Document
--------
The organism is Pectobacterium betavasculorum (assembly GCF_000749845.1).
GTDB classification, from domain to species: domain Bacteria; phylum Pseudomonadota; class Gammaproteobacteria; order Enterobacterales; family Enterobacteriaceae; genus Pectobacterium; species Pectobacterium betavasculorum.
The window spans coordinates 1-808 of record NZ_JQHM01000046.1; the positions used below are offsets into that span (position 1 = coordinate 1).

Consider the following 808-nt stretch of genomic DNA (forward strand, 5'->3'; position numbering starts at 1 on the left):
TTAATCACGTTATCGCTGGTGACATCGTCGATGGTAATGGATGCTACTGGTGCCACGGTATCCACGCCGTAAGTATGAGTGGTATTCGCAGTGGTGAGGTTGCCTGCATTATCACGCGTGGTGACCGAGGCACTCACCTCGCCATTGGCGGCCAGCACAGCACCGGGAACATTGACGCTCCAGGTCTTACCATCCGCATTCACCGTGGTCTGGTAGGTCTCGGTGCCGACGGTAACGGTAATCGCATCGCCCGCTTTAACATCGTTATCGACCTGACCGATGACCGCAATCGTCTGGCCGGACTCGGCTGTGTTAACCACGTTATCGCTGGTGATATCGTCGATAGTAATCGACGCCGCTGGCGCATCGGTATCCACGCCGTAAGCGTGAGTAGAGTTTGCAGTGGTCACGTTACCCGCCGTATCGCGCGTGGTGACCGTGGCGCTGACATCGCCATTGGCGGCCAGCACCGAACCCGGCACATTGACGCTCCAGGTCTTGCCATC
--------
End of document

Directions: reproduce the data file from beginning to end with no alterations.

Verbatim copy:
The organism is Pectobacterium betavasculorum (assembly GCF_000749845.1).
GTDB classification, from domain to species: domain Bacteria; phylum Pseudomonadota; class Gammaproteobacteria; order Enterobacterales; family Enterobacteriaceae; genus Pectobacterium; species Pectobacterium betavasculorum.
The window spans coordinates 1-808 of record NZ_JQHM01000046.1; the positions used below are offsets into that span (position 1 = coordinate 1).

Consider the following 808-nt stretch of genomic DNA (forward strand, 5'->3'; position numbering starts at 1 on the left):
TTAATCACGTTATCGCTGGTGACATCGTCGATGGTAATGGATGCTACTGGTGCCACGGTATCCACGCCGTAAGTATGAGTGGTATTCGCAGTGGTGAGGTTGCCTGCATTATCACGCGTGGTGACCGAGGCACTCACCTCGCCATTGGCGGCCAGCACAGCACCGGGAACATTGACGCTCCAGGTCTTACCATCCGCATTCACCGTGGTCTGGTAGGTCTCGGTGCCGACGGTAACGGTAATCGCATCGCCCGCTTTAACATCGTTATCGACCTGACCGATGACCGCAATCGTCTGGCCGGACTCGGCTGTGTTAACCACGTTATCGCTGGTGATATCGTCGATAGTAATCGACGCCGCTGGCGCATCGGTATCCACGCCGTAAGCGTGAGTAGAGTTTGCAGTGGTCACGTTACCCGCCGTATCGCGCGTGGTGACCGTGGCGCTGACATCGCCATTGGCGGCCAGCACCGAACCCGGCACATTGACGCTCCAGGTCTTGCCATC